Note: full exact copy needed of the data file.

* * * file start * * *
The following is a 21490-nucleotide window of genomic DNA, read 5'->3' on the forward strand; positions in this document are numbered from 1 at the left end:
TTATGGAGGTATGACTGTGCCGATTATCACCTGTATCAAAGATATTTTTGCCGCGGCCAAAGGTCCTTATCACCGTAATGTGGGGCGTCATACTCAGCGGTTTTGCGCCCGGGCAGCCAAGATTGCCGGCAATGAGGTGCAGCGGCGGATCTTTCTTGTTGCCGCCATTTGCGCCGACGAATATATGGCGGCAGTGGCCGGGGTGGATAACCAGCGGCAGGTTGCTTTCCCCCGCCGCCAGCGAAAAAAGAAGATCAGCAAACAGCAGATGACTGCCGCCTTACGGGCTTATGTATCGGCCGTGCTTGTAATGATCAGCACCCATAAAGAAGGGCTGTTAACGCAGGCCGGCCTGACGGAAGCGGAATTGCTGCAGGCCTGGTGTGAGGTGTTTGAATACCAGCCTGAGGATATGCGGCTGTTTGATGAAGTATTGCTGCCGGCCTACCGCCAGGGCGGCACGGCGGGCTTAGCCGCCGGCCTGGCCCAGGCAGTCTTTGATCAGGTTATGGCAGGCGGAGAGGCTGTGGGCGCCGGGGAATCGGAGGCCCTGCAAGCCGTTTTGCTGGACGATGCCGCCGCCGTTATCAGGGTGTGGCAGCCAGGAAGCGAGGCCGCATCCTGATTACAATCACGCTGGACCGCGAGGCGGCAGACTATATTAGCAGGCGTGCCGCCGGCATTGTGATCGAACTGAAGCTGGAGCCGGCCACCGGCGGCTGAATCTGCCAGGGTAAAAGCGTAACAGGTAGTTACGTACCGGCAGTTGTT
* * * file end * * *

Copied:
The following is a 21490-nucleotide window of genomic DNA, read 5'->3' on the forward strand; positions in this document are numbered from 1 at the left end:
TTATGGAGGTATGACTGTGCCGATTATCACCTGTATCAAAGATATTTTTGCCGCGGCCAAAGGTCCTTATCACCGTAATGTGGGGCGTCATACTCAGCGGTTTTGCGCCCGGGCAGCCAAGATTGCCGGCAATGAGGTGCAGCGGCGGATCTTTCTTGTTGCCGCCATTTGCGCCGACGAATATATGGCGGCAGTGGCCGGGGTGGATAACCAGCGGCAGGTTGCTTTCCCCCGCCGCCAGCGAAAAAAGAAGATCAGCAAACAGCAGATGACTGCCGCCTTACGGGCTTATGTATCGGCCGTGCTTGTAATGATCAGCACCCATAAAGAAGGGCTGTTAACGCAGGCCGGCCTGACGGAAGCGGAATTGCTGCAGGCCTGGTGTGAGGTGTTTGAATACCAGCCTGAGGATATGCGGCTGTTTGATGAAGTATTGCTGCCGGCCTACCGCCAGGGCGGCACGGCGGGCTTAGCCGCCGGCCTGGCCCAGGCAGTCTTTGATCAGGTTATGGCAGGCGGAGAGGCTGTGGGCGCCGGGGAATCGGAGGCCCTGCAAGCCGTTTTGCTGGACGATGCCGCCGCCGTTATCAGGGTGTGGCAGCCAGGAAGCGAGGCCGCATCCTGATTACAATCACGCTGGACCGCGAGGCGGCAGACTATATTAGCAGGCGTGCCGCCGGCATTGTGATCGAACTGAAGCTGGAGCCGGCCACCGGCGGCTGAATCTGCCAGGGTAAAAGCGTAACAGGTAGTTACGTACCGGCAGTTGTT